PSY 6110 Assignment Prepare a Debate on the Legalization of Controlled Substances
PSY 6110 Assignment Prepare a Debate on the Legalization of Controlled Substances
The legalization of marijuana is one of the oldest debates in the country, attracting complex controversies over its exact benefits and harms. Opponents often clash about whether the substance should be legalized and made available over the counter. Proponents of legalization argue that marijuana has medicinal benefits and also making it legal has tax benefits and less burden on the criminal justice system. On the other hand, opponents stress that marijuana poses the risk of addiction, especially to young people who use it for recreational purposes, as well as negative health and social implications (Zellers et al., 2023). While the debate stands at an impasse, several states and countries around the world have decriminalized marijuana terming its medicinal value. Some health practitioners prescribe marijuana as an alternative and complementary treatment while most patients use it as alternative and complementary medicine without checking with their healthcare providers. Hence, there is a growing interest in the healthcare field on the implications of legalizing marijuana and maintaining its illegal and controlled status. The following debate between Kelly (opposer) and Brixton (proposer), tackles these implications.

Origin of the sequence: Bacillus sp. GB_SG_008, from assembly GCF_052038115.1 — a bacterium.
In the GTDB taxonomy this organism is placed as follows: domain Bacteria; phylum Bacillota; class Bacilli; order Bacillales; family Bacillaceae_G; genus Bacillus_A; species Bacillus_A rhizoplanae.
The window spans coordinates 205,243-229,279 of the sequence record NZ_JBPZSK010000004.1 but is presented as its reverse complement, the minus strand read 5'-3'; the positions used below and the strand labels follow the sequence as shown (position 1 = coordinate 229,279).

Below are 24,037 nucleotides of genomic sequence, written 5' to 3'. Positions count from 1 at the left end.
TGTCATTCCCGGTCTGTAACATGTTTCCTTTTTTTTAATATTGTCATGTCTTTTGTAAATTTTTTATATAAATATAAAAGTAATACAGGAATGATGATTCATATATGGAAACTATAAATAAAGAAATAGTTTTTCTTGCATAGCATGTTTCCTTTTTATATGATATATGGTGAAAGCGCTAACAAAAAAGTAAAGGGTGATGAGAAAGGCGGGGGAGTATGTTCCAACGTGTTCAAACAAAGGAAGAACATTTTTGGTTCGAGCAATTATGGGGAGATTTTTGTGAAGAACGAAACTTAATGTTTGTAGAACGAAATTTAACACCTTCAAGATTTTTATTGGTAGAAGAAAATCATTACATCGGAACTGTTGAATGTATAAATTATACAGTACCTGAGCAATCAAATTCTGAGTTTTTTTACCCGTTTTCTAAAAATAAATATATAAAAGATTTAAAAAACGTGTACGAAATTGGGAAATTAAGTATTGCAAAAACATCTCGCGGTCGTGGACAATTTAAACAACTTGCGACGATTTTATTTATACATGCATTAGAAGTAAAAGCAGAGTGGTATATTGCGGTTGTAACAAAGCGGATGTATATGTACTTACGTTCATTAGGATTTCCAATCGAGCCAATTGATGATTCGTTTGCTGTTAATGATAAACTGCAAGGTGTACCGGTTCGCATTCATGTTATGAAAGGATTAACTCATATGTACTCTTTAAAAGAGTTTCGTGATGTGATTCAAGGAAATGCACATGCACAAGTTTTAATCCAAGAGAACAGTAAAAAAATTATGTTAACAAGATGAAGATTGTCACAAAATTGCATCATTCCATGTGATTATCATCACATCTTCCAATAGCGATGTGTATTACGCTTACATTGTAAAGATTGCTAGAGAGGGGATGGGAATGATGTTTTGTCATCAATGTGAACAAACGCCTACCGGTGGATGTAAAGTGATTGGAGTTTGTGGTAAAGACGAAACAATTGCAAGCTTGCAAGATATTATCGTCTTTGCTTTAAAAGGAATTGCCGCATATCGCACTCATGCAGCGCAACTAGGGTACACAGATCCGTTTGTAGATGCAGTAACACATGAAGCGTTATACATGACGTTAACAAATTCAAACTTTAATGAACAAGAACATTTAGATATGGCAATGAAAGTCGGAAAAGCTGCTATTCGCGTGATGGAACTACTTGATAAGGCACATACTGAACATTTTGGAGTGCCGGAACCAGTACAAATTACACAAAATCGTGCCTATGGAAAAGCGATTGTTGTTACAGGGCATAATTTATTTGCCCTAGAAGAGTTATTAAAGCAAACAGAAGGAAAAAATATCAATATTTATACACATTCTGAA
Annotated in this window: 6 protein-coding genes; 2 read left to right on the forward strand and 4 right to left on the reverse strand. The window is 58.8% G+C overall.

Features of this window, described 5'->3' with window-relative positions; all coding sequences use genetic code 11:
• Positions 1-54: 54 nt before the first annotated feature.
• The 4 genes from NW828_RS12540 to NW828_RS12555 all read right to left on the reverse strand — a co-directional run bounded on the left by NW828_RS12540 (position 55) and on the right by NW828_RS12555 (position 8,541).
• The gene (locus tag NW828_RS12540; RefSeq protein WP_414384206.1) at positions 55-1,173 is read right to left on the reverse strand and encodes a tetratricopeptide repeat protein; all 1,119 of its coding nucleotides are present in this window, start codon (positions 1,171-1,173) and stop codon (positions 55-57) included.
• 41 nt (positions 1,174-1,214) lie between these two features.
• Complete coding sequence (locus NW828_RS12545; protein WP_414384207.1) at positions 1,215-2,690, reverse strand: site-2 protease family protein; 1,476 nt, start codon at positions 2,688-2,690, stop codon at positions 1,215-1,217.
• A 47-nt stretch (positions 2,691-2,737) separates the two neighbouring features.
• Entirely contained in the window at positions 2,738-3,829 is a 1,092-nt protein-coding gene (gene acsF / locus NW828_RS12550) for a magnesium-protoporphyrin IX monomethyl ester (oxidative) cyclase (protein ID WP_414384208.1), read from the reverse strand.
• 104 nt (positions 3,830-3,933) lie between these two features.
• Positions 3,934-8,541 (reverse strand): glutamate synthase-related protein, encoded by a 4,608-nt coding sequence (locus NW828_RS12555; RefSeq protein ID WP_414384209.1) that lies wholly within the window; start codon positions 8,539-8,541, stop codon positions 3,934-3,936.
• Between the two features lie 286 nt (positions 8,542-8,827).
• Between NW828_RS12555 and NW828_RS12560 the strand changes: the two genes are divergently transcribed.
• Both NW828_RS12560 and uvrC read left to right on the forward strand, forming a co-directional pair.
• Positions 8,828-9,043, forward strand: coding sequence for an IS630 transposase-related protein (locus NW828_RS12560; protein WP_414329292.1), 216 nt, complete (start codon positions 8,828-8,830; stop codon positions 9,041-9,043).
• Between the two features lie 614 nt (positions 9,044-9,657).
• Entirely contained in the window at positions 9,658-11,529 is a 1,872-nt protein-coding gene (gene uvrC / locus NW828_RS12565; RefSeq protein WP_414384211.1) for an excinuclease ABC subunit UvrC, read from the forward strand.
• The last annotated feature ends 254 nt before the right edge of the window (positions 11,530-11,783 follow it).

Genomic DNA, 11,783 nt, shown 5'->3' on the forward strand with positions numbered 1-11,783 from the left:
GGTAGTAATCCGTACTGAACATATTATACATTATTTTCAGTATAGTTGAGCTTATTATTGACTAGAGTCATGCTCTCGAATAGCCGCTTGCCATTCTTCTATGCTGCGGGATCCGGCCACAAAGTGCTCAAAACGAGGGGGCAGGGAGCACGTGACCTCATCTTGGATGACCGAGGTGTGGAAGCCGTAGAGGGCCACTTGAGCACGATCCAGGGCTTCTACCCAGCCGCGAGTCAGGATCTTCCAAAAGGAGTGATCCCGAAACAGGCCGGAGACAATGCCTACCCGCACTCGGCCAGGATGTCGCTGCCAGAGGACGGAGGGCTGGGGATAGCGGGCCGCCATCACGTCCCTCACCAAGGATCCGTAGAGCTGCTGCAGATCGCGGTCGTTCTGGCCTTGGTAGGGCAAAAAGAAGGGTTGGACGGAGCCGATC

Kelly: Ladies and gentlemen, my stance is that marijuana should be legalized because it has medicinal properties. Marijuana has proven effective in treating chronic and intense pain, cancer management, anxiety, and epilepsy. Given that marijuana is natural, allowing access would ensure that patients use safe and natural medicine for treatment. Marijuana is sold in the black-market generating millions for criminal gangs, legalizing would contribute to crime reduction and tax generation for the state. Therefore, I support the legalization of marijuana as a recreational substance that has beneficial medicinal properties.
Brixton: I strongly oppose the legalization of marijuana because of the following. One, marijuana is believed to have medicinal properties, but legalizing it for recreational purposes can lead to several harms because of the unintended side effects, negative effects on mental health, and addiction. Furthermore, if marijuana is legalized, it would compromise the efforts to protect the public against the harmful effects of the drug because it would not be possible to control how people use it, leading to overuse and misuse.